Rooted in Cheyenne Spring 2020

Every so often, Cheyenne surprises me. Raised to have a deep appreciation for plants and trees, I usually find myself on the losing side. But with Rooted in Cheyenne, I seem to have found my people.

Like everything else in our messed up world, the spring planting on May 16th was different than in years past. Crews arrived every 30 minutes to pick up their trees, with only 2-3 people on a planting crew. Most volunteers drove their own vehicles. An incredibly generous local donated cloth masks, which volunteers were able to pick up when they arrived, along with breakfast from Chick-fil-a and lunch from Church’s Chicken.

I spent the day following the Laramie County Conservation District planting crew. One of the crew members went ahead of the planters, digging the holes at each location. In total, 100 trees were planted, with 10 additional trees to be planted at CRMC and local assisted living centers.

While at times a chilly and windy day, it was so wonderful to get out into the community and see residents excited about their trees. At the last house we stopped at, the homeowners were getting two trees because their neighbors had received two trees LAST spring, and they’d been so impressed with the program. They’re in the process of convincing the neighbor across the street to jump on board!

With the future of everything so uncertain, I really, really hope this program can continue. I’m watching spruce after spruce come down around town thanks to the ips beetle, waiting for the ash borer to make its way northward from Colorado – I’m hoping there are trees waiting in the wings to replace the city canopy we know and love.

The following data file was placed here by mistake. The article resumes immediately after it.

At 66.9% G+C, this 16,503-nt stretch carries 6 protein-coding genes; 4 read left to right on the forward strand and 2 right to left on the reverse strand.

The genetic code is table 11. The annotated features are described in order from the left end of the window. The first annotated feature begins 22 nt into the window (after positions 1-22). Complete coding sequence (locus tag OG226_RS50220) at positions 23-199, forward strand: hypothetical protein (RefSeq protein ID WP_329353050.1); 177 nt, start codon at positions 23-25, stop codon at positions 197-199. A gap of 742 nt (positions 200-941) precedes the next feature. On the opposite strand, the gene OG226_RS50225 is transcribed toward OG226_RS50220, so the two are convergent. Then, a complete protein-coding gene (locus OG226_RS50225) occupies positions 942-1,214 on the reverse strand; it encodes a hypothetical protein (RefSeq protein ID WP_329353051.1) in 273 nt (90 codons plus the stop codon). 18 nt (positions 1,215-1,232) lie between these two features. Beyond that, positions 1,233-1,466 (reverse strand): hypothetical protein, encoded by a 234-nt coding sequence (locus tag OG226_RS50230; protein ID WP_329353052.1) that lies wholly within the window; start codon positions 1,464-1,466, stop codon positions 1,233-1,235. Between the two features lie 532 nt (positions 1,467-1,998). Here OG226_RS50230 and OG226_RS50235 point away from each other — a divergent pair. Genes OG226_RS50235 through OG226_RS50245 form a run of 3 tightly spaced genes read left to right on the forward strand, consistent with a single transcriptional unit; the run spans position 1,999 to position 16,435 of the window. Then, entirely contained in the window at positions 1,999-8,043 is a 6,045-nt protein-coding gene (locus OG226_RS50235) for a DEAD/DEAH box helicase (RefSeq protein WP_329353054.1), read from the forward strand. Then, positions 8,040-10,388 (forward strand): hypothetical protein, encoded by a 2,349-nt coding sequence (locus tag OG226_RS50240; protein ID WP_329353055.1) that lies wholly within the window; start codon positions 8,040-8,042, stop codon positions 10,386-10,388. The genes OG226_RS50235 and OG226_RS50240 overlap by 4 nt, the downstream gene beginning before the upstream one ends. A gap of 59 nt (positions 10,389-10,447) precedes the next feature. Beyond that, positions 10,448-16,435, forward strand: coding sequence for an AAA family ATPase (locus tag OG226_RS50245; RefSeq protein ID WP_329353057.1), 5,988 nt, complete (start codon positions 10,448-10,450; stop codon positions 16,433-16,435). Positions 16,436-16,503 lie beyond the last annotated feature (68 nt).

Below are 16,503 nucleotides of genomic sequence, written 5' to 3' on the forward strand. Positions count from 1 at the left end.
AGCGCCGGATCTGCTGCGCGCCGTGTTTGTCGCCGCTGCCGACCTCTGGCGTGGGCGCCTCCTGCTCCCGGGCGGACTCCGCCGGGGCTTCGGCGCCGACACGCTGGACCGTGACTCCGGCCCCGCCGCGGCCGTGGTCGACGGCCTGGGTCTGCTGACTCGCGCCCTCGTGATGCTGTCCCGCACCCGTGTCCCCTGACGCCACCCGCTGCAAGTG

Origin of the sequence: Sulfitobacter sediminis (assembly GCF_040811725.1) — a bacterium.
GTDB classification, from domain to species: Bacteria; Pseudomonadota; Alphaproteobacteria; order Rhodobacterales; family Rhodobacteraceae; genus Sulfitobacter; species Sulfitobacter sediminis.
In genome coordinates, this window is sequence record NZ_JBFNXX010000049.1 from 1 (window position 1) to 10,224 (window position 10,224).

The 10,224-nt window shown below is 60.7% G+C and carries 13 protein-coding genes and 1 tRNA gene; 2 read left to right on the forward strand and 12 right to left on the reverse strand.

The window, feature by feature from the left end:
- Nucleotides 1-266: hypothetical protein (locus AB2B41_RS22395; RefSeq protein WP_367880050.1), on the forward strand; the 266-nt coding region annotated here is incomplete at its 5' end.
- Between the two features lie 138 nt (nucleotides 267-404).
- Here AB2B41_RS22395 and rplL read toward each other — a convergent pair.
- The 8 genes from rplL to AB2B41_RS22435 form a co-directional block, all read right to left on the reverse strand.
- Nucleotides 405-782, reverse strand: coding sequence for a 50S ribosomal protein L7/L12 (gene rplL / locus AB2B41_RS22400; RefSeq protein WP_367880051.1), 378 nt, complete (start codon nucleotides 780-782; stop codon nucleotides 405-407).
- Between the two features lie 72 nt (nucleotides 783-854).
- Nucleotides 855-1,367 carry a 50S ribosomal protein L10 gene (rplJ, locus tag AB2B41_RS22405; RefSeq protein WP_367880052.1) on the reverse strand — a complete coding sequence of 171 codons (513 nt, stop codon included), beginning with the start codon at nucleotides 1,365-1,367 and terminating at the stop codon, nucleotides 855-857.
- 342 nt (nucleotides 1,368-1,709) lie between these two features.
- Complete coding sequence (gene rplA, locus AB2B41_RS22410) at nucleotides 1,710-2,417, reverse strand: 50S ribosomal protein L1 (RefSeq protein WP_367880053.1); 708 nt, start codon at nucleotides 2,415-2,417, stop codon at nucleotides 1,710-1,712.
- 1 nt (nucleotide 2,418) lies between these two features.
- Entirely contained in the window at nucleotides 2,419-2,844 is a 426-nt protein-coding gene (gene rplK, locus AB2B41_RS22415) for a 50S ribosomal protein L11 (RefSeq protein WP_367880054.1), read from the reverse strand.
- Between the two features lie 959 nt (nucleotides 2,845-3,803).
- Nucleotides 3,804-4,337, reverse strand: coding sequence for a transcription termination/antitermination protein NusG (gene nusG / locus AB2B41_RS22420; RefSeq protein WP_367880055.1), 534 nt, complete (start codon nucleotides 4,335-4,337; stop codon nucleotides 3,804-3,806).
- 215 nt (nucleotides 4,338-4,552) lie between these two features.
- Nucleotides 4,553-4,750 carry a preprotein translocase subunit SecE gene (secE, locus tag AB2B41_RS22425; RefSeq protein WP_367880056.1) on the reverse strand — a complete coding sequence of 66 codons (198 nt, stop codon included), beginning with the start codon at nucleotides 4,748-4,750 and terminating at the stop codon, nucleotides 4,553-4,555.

Rooted in Cheyenne tree pickup
Rooted in Cheyenne hat near saplings
Volunteers moving trees to trailer.
Loading trees in trailer
Volunteer moving trees around trailer
Laramie County Conservation District truck arriving to pick up trees.
Loading buckets of mulch into the back of a pickup
City of Cheyenne Urban Forestry Division
Moving tree to planting area
Filling in holes for trees
Volunteers planting trees
Filling in hole around tree
Child running down stairs

For the most up-to-date information on the program, head to Rooted in Cheyenne’s application page. Trees must be planted in the right-of-way, but for $50 you’ll receive a tree, planted and watered by volunteers for a year. For reference, I purchased a cottonwood the same size as the ones Rooted in Cheyenne planted this spring, and paid almost $300 for just the tree!

If you aren’t sure you have a space that qualifies, get in touch with the Rooted in Cheyenne staff and they’ll help get you sorted. If you aren’t able to plant a tree, do your what you can to support one of Cheyenne’s best programs!